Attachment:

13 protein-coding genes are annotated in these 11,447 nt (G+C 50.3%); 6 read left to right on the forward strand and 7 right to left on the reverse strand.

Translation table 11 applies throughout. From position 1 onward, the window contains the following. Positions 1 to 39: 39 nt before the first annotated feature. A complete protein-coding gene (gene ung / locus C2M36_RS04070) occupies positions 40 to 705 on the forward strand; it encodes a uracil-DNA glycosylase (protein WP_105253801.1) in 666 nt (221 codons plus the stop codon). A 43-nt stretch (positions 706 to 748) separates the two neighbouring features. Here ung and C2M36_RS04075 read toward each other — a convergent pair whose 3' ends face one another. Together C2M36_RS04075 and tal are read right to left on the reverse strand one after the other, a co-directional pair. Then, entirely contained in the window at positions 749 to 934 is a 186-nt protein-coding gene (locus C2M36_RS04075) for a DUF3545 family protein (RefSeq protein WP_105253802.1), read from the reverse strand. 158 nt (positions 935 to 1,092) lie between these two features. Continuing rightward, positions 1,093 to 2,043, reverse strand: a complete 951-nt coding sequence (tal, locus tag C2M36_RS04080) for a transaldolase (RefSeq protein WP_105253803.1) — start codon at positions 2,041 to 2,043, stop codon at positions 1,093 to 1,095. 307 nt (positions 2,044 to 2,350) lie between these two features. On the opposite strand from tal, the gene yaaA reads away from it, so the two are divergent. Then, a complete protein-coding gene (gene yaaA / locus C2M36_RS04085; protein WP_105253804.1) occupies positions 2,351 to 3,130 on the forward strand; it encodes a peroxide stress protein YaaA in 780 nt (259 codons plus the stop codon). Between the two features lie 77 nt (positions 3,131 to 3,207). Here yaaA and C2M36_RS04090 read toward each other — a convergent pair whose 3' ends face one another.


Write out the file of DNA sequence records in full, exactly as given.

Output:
13 protein-coding genes are annotated in these 11,447 nt (G+C 50.3%); 6 read left to right on the forward strand and 7 right to left on the reverse strand.

Translation table 11 applies throughout. From position 1 onward, the window contains the following. Positions 1 to 39: 39 nt before the first annotated feature. A complete protein-coding gene (gene ung / locus C2M36_RS04070) occupies positions 40 to 705 on the forward strand; it encodes a uracil-DNA glycosylase (protein WP_105253801.1) in 666 nt (221 codons plus the stop codon). A 43-nt stretch (positions 706 to 748) separates the two neighbouring features. Here ung and C2M36_RS04075 read toward each other — a convergent pair whose 3' ends face one another. Together C2M36_RS04075 and tal are read right to left on the reverse strand one after the other, a co-directional pair. Then, entirely contained in the window at positions 749 to 934 is a 186-nt protein-coding gene (locus C2M36_RS04075) for a DUF3545 family protein (RefSeq protein WP_105253802.1), read from the reverse strand. 158 nt (positions 935 to 1,092) lie between these two features. Continuing rightward, positions 1,093 to 2,043, reverse strand: a complete 951-nt coding sequence (tal, locus tag C2M36_RS04080) for a transaldolase (RefSeq protein WP_105253803.1) — start codon at positions 2,041 to 2,043, stop codon at positions 1,093 to 1,095. 307 nt (positions 2,044 to 2,350) lie between these two features. On the opposite strand from tal, the gene yaaA reads away from it, so the two are divergent. Then, a complete protein-coding gene (gene yaaA / locus C2M36_RS04085; protein WP_105253804.1) occupies positions 2,351 to 3,130 on the forward strand; it encodes a peroxide stress protein YaaA in 780 nt (259 codons plus the stop codon). Between the two features lie 77 nt (positions 3,131 to 3,207). Here yaaA and C2M36_RS04090 read toward each other — a convergent pair whose 3' ends face one another.